Three education laureates stood beside former Vice President Al Gore and 11 other awardees last week at The Tech Awards. Hosted by the Tech Museum for Innovation in San Jose, Calif., on Nov. 20, the awards recognize achievements in the environment, science, equality, health, and education fields that demonstrate how technology can inspire real social change.
Two of the awards were given for free online learning projects.
Salman Kahn was honored for the virtual learning site he developed, The Kahn Academy. The site features more than 1,200 instructional videos, on a You-Tube platform, that can explain everything from basic arithmetic to college level calculus, physics to finance. It’s a popular K-12 resource in a number of countries because the lessons are offered in a variety of languages. Kahn says his videos have an average view rate of 40,000 hits per day.
Markus Hohenwarter was recognized for a similar program. GeoGebra is an open source software program available in many different languages for learners around the world. Using Java programming, Hohenwarter took basic geometry, algebra, and spreadsheet programs and combined them to create an authoring tool designed specifically for the classroom. With GeoGebra, Hohenwarter says students and teachers can build interactive worksheets that explain math equations through digital demonstrations.
“GeoGebra goes beyond a simple drawing program, but it’s as simple to use as a drawing program,” he said. “There’s no programming language needed.”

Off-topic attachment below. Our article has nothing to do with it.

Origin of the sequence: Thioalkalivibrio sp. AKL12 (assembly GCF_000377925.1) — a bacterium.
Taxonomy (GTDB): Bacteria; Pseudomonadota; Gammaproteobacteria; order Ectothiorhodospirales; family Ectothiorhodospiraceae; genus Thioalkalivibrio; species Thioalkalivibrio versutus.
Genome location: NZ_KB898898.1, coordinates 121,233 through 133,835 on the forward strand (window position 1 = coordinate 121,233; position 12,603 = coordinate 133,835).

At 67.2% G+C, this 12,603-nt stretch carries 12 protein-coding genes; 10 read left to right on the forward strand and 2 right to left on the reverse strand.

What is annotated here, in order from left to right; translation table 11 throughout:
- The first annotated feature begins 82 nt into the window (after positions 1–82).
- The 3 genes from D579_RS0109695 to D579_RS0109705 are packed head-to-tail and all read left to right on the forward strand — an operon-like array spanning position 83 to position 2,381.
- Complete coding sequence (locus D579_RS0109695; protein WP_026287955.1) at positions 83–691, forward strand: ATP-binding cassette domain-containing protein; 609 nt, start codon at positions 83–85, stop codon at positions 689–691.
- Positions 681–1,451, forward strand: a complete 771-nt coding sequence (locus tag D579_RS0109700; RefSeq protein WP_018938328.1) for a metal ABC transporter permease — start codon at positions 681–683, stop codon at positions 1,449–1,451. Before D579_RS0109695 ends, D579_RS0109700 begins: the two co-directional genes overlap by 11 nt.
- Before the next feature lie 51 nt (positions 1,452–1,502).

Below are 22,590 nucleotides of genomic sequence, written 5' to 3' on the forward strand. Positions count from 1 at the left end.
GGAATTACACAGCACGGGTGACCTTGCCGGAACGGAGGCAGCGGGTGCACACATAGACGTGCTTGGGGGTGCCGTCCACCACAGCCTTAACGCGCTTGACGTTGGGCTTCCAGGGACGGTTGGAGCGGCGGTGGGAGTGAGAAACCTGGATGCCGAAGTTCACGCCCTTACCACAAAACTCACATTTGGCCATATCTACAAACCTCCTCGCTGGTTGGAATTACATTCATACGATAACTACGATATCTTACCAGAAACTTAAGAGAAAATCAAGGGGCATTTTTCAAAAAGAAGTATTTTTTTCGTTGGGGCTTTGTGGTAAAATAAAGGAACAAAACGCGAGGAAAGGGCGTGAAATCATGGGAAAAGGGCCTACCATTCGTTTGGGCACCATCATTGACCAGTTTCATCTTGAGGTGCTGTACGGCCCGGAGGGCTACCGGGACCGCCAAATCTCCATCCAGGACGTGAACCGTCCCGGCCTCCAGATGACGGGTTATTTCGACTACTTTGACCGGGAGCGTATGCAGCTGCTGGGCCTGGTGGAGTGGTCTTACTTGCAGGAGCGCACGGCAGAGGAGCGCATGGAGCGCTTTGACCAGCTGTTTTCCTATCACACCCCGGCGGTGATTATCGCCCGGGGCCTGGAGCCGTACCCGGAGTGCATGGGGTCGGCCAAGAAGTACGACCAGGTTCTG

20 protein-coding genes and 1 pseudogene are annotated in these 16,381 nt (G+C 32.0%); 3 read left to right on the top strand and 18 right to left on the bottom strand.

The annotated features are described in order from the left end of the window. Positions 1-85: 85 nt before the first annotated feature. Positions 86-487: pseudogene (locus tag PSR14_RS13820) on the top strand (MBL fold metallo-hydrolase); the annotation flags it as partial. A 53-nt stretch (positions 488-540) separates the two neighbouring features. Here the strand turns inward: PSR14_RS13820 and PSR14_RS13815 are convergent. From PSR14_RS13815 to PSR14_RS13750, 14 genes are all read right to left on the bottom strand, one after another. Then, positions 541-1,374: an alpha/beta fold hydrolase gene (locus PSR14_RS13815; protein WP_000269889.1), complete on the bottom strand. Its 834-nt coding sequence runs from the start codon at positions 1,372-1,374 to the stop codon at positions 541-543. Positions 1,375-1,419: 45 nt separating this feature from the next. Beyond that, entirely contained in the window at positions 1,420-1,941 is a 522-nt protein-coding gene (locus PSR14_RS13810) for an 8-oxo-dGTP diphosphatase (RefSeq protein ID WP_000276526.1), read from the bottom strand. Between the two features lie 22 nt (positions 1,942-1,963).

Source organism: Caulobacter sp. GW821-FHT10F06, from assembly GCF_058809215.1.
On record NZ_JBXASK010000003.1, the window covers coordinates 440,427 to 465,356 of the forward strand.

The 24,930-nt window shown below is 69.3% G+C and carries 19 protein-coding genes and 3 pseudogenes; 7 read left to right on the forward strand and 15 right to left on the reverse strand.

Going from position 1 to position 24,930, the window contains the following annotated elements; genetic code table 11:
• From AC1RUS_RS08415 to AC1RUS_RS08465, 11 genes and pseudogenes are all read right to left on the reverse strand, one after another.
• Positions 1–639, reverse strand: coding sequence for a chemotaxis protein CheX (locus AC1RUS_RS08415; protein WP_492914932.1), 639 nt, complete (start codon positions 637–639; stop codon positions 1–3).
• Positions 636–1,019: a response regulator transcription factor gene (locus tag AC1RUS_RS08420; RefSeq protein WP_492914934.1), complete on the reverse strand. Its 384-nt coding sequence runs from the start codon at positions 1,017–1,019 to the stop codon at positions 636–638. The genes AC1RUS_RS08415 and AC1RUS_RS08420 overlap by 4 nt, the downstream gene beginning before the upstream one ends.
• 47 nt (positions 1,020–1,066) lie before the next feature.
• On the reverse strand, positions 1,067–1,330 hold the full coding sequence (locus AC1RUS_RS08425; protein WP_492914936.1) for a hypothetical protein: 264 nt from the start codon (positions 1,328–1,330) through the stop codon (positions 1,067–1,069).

Hohenwarter hopes to advance the GeoGebra project by reworking the content-management system for mobile devices.
The Akshaya Patra Foundation, a nongovernmental agency which educates and feeds more than 1.2 million children every day in India, received the $50,000 Microsoft Education Award.
The NGO has used technology to support its mission: that no child should be deprived of an education because of hunger. It has built a network that supports what is now the world’s largest midday lunch program. Akshaya Patra is a Sanskrit phrase, meaning “abundant, inexhaustible vessel.” The foundation uses applied technology to deliver what seems like an inexhaustible supply of food. Through high-tech kitchens and supply chain management, the organization produces and delivers over a million nutritional meals to schools across India each day.
“We’ve used technology to raise millions of dollars to solve the challenge of hunger, which often times prevents children from receiving an education in India,” said Madhu Sridhar, President and CEO of Akshaya Patra in the United States. “With technology we are able to reduce the cost of school lunches, so that we can feed one student for an entire year for only $14 dollars.”
The delivery system, she added, has resulted in students who are more motivated to learn and attend school routinely.
Vice President Gore, who has won the Nobel Peace Prize and an Academy Award for his work raising awareness of climate change, was awarded the Global Humanitarian award for that work, which includes efforts to advance environmental technology.
Photo: Madhu Sridhar accepting the 2009 Microsoft Education Award. Photo by Charlotte Fiorito, courtesy of the Tech Museum.
A version of this news article first appeared in the Digital Education blog.